Heading to Grad School? Read This.

It seemed much less daunting when you made the decision, applied and (finally!) received your acceptance letter – but now it’s getting real. Grad school is about to begin. It’s never easy going back to school after two months of an easy, breezy Canadian summer, let alone after few fruitful years spent in the workplace. These days, a university degree doesn’t always cut it and it seems more and more late twenty-something young professionals (YPs) are heading back to campus to complete MBAs, BAs or to opt for practical and intense post-graduate programs in fields like public relations, marketing or journalism. Let’s not forget those entering law or med school, who have just signed up to live as students for the long hull. Here are five things to keep in mind if you’re heading back to the books this fall.

We Hope You Partied Hard this Summer
If you’re heading back to school this fall, we hope that you had a fun, event-filled summer with late nights, cottage weekends, road trips, music festivals and weekend afternoons spent on the patio. Things are about to change. Make the most of these precious last few weeks if you need to get it out of your system. Especially if you plan on holding down a part time job, you are not going to have the time or energy to accept every invitation to hit your email or text message inbox. While a late night may end at seven at your current job, you could likely leave the work at the office and have some sort of a work/life balance. Now you can’t. You have group meetings (especially if doing an intense certificate post-grad program), studying and assignments and that could keep you up all night like you were in high school. Until winter break, “happy hour” may just become a thing of the past.

You May Need to Chat with Your Significant Other
Not that this comes as a shocker, but you may need to chat with your SO just to confirm that they get that your life and priorities may be a little different for a while. Like it or not, you’re going to be spending a lot more time at home and at the library. You’ll need your alone time. He or she also needs to know that you will inevitably need to be more strategic with your timing and planning (i.e. you will need to know of a cousin’s wedding months in advance). Your SO could actually be grateful of all the more time you may have at home, even if you are studying or writing papers, but he or she just can’t get in the way like a young, attention-starved kid. On the other hand, having an understanding SO could be a positive influence to keep you grounded and free of temptation to spend your time recklessly with friends.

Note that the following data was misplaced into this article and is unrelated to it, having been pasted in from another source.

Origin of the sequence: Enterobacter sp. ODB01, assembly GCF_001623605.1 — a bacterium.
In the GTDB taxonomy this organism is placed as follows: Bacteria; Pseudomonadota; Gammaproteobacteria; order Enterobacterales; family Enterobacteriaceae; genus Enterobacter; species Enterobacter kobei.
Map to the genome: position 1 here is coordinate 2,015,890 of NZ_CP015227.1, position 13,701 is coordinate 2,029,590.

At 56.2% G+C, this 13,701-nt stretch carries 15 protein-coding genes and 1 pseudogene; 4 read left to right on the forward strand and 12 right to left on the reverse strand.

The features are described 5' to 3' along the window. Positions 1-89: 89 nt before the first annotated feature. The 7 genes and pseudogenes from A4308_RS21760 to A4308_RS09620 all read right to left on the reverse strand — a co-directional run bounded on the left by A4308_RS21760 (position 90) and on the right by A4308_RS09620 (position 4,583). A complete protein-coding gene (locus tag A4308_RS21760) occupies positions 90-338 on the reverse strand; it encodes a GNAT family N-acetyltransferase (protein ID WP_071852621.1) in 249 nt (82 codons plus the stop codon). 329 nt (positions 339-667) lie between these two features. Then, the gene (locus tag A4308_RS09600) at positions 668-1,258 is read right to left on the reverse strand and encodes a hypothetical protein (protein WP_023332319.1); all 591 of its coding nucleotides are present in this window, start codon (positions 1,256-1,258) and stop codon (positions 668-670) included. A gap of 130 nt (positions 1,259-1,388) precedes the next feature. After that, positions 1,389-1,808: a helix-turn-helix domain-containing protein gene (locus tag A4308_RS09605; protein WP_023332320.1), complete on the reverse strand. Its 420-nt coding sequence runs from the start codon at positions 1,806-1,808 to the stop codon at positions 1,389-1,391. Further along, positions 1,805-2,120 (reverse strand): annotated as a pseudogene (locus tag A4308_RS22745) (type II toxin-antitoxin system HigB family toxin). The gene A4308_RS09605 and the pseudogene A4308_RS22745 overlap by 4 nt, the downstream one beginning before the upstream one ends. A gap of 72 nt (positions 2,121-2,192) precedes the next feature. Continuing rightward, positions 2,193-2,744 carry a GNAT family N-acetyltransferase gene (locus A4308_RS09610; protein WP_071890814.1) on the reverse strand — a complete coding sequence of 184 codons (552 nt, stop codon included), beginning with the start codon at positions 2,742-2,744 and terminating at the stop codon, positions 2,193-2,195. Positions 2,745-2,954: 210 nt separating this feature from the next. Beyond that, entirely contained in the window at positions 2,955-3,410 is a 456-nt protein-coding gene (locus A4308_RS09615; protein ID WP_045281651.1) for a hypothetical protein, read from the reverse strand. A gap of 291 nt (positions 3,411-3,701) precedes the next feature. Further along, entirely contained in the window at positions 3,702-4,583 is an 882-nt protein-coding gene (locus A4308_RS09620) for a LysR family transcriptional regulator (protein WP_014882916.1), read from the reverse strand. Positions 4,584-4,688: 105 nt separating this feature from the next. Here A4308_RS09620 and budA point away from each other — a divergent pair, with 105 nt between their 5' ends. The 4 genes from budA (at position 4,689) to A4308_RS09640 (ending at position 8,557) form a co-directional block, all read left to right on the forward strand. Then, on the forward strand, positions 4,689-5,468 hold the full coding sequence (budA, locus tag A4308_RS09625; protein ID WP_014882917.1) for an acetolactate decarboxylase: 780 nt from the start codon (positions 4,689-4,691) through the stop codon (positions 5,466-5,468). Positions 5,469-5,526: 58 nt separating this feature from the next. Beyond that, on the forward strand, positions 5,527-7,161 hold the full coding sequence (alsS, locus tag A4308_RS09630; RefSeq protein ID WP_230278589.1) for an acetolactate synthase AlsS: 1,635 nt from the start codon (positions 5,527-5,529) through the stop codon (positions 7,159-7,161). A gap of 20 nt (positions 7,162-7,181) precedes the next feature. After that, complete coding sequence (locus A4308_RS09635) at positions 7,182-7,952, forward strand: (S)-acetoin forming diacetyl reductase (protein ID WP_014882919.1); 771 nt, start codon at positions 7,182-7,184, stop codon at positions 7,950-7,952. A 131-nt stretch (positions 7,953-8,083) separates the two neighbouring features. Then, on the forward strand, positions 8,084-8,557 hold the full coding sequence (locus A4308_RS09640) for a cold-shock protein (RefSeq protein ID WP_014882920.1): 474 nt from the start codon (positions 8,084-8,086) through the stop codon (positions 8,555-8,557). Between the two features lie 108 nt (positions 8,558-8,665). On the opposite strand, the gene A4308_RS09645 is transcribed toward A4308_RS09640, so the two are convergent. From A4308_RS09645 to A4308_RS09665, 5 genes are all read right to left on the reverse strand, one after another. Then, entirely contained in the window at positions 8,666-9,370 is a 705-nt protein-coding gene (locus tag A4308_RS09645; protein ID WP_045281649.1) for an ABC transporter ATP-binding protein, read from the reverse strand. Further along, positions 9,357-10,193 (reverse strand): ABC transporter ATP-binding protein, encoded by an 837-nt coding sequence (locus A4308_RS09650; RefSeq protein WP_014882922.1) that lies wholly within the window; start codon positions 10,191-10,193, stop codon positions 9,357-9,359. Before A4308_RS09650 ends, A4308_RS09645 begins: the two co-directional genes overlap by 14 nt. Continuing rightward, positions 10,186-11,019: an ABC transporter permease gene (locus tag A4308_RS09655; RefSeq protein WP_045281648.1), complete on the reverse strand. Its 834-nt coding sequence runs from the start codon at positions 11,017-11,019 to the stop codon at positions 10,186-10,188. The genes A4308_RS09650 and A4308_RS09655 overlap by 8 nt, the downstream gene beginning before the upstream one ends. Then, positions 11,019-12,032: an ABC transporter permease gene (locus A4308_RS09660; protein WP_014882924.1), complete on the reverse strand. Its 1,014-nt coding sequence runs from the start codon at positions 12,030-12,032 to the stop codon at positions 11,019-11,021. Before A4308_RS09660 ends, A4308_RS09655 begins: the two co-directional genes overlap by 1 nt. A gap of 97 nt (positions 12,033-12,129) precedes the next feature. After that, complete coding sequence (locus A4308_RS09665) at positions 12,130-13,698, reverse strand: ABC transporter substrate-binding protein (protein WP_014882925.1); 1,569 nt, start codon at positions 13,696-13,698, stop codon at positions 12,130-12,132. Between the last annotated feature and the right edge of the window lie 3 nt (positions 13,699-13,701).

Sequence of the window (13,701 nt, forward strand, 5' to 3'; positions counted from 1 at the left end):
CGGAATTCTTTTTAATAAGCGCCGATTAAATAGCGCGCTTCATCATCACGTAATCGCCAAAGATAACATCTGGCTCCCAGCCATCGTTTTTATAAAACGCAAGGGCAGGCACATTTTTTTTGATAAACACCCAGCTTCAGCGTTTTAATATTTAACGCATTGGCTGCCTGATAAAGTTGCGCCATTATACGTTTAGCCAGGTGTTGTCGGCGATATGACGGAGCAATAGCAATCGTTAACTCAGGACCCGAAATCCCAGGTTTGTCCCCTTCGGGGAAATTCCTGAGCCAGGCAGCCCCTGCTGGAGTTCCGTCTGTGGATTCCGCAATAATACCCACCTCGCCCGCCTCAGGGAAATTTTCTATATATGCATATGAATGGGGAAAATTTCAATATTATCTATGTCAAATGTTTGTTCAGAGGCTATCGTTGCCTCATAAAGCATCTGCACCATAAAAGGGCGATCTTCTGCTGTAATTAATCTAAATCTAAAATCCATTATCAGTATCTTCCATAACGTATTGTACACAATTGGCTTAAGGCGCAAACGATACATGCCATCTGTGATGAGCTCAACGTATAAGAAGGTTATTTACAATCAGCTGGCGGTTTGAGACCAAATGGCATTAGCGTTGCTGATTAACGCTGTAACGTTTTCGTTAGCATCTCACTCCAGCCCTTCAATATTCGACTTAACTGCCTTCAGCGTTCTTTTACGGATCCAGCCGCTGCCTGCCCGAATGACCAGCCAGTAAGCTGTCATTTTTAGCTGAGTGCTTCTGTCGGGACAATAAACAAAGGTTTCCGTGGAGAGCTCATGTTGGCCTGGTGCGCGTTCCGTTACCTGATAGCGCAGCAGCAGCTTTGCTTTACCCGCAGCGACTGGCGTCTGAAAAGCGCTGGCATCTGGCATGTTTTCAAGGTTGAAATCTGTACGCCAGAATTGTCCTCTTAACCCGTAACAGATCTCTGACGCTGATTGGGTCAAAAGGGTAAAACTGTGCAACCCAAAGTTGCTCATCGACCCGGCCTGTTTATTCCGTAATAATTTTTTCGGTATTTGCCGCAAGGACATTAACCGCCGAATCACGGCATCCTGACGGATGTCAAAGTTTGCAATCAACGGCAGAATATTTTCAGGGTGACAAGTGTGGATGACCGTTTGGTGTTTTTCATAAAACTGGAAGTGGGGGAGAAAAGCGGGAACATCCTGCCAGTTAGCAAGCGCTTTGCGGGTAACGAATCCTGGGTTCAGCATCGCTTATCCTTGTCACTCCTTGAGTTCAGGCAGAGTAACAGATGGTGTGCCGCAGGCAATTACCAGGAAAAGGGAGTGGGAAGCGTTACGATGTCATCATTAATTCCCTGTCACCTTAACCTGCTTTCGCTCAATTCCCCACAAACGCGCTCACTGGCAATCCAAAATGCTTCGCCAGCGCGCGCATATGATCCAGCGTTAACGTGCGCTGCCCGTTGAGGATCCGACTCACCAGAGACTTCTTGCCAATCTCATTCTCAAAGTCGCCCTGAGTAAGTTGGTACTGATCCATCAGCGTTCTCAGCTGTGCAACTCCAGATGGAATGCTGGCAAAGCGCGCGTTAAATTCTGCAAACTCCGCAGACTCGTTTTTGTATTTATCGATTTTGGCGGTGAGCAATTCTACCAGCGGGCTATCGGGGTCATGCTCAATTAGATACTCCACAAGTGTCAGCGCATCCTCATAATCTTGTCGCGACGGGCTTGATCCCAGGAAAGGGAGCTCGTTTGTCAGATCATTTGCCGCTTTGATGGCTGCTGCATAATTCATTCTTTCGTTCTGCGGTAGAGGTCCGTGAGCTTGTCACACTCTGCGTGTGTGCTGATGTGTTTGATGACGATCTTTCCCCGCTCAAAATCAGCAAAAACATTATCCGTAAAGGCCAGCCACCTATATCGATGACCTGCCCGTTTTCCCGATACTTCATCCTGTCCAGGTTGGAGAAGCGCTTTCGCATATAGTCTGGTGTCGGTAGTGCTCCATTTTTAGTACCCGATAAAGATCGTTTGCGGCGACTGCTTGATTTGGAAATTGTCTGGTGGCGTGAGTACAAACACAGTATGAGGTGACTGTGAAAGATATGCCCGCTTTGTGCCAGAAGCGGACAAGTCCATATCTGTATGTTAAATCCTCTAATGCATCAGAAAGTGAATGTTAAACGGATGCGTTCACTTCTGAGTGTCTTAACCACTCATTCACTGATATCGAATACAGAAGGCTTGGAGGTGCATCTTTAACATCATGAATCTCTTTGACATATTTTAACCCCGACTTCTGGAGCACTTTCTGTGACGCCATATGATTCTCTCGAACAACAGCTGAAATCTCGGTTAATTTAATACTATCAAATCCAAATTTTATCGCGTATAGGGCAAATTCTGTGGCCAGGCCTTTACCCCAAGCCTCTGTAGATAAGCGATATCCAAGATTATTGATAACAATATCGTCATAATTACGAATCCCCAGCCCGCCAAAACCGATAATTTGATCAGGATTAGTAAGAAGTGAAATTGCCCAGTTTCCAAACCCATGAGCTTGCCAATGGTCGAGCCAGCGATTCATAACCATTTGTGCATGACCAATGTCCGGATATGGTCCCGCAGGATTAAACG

Stop Living So Large
You’ll be surprised at how simple it was once for you to agree to dinners, charity events, concerts and trips without a second thought. Especially if you’ve grown used to making a salary in the workforce for a few years, this may come as a shock to the system when you realize that, perhaps for the first time, you need to budget. Even if you have managed to save, you probably have zero income coming in – and those lump sums dwindle quickly. The good news is that you won’t have enough time to spend your money on fun things anyway.

Don’t Forget About the Gym
Don’t feel guilty about hitting the gym because of that persistent, nagging voice that tells you that you have so much work to do. Trust us, we suffer the occasional bout of writer’s block; but when we do, we find such benefit in hitting the gym for a few hours. You definitely won’t regret it. Instead, you’ll return to the desk fuelled up and recharged. Not to mention, if you live the same pizza, grilled cheese and couch-filled way that you did in your first year of university now, it won’t just be the “freshman 15” you’ll gain – and it won’t be so easy to lose either. Adding insult to injury, you won’t be able to afford new clothes that fit. Don’t let yourself go… it will only make things worse.

Treat it Like Your Job
At this point, you better be serious about it. Unlike first year, this isn’t a joke anymore and you’re only going to waste your own time and money if you don’t take it seriously. This means careful planning, scheduling meetings with mentors, keeping a calendar, and being just as dedicated to school as if it was your job. You need to be strategic when you plan, set goals and prioritize how much time to dedicate to what in your jam-packed life. Network now to secure valuable connections come graduation time. This means interacting with seasoned industry professionals, but also classmates – they will likely remain at least somewhat within your professional circle once you graduate and enter the workforce.


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